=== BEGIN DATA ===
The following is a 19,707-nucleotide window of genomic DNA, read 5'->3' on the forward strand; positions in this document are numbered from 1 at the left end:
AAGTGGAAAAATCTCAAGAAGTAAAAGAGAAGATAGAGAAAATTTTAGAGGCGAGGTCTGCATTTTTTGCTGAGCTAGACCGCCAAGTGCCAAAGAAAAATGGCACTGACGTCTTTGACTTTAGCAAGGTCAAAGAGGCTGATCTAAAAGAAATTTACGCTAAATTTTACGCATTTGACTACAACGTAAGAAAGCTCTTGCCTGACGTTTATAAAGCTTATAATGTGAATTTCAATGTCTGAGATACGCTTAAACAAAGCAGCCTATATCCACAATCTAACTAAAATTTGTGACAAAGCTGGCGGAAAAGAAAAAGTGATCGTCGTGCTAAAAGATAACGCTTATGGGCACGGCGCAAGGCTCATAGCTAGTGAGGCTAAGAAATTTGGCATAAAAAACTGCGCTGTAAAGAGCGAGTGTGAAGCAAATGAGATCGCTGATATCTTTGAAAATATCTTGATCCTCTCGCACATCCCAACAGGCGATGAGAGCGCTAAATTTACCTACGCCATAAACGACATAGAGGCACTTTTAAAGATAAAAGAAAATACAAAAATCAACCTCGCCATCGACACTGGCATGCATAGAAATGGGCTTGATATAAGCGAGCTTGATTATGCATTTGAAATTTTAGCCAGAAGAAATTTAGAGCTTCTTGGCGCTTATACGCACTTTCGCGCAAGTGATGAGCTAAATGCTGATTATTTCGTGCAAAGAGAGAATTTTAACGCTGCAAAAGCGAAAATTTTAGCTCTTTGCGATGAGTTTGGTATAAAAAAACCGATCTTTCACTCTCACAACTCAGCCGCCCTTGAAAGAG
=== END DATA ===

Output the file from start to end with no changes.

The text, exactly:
The following is a 19,707-nucleotide window of genomic DNA, read 5'->3' on the forward strand; positions in this document are numbered from 1 at the left end:
AAGTGGAAAAATCTCAAGAAGTAAAAGAGAAGATAGAGAAAATTTTAGAGGCGAGGTCTGCATTTTTTGCTGAGCTAGACCGCCAAGTGCCAAAGAAAAATGGCACTGACGTCTTTGACTTTAGCAAGGTCAAAGAGGCTGATCTAAAAGAAATTTACGCTAAATTTTACGCATTTGACTACAACGTAAGAAAGCTCTTGCCTGACGTTTATAAAGCTTATAATGTGAATTTCAATGTCTGAGATACGCTTAAACAAAGCAGCCTATATCCACAATCTAACTAAAATTTGTGACAAAGCTGGCGGAAAAGAAAAAGTGATCGTCGTGCTAAAAGATAACGCTTATGGGCACGGCGCAAGGCTCATAGCTAGTGAGGCTAAGAAATTTGGCATAAAAAACTGCGCTGTAAAGAGCGAGTGTGAAGCAAATGAGATCGCTGATATCTTTGAAAATATCTTGATCCTCTCGCACATCCCAACAGGCGATGAGAGCGCTAAATTTACCTACGCCATAAACGACATAGAGGCACTTTTAAAGATAAAAGAAAATACAAAAATCAACCTCGCCATCGACACTGGCATGCATAGAAATGGGCTTGATATAAGCGAGCTTGATTATGCATTTGAAATTTTAGCCAGAAGAAATTTAGAGCTTCTTGGCGCTTATACGCACTTTCGCGCAAGTGATGAGCTAAATGCTGATTATTTCGTGCAAAGAGAGAATTTTAACGCTGCAAAAGCGAAAATTTTAGCTCTTTGCGATGAGTTTGGTATAAAAAAACCGATCTTTCACTCTCACAACTCAGCCGCCCTTGAAAGAG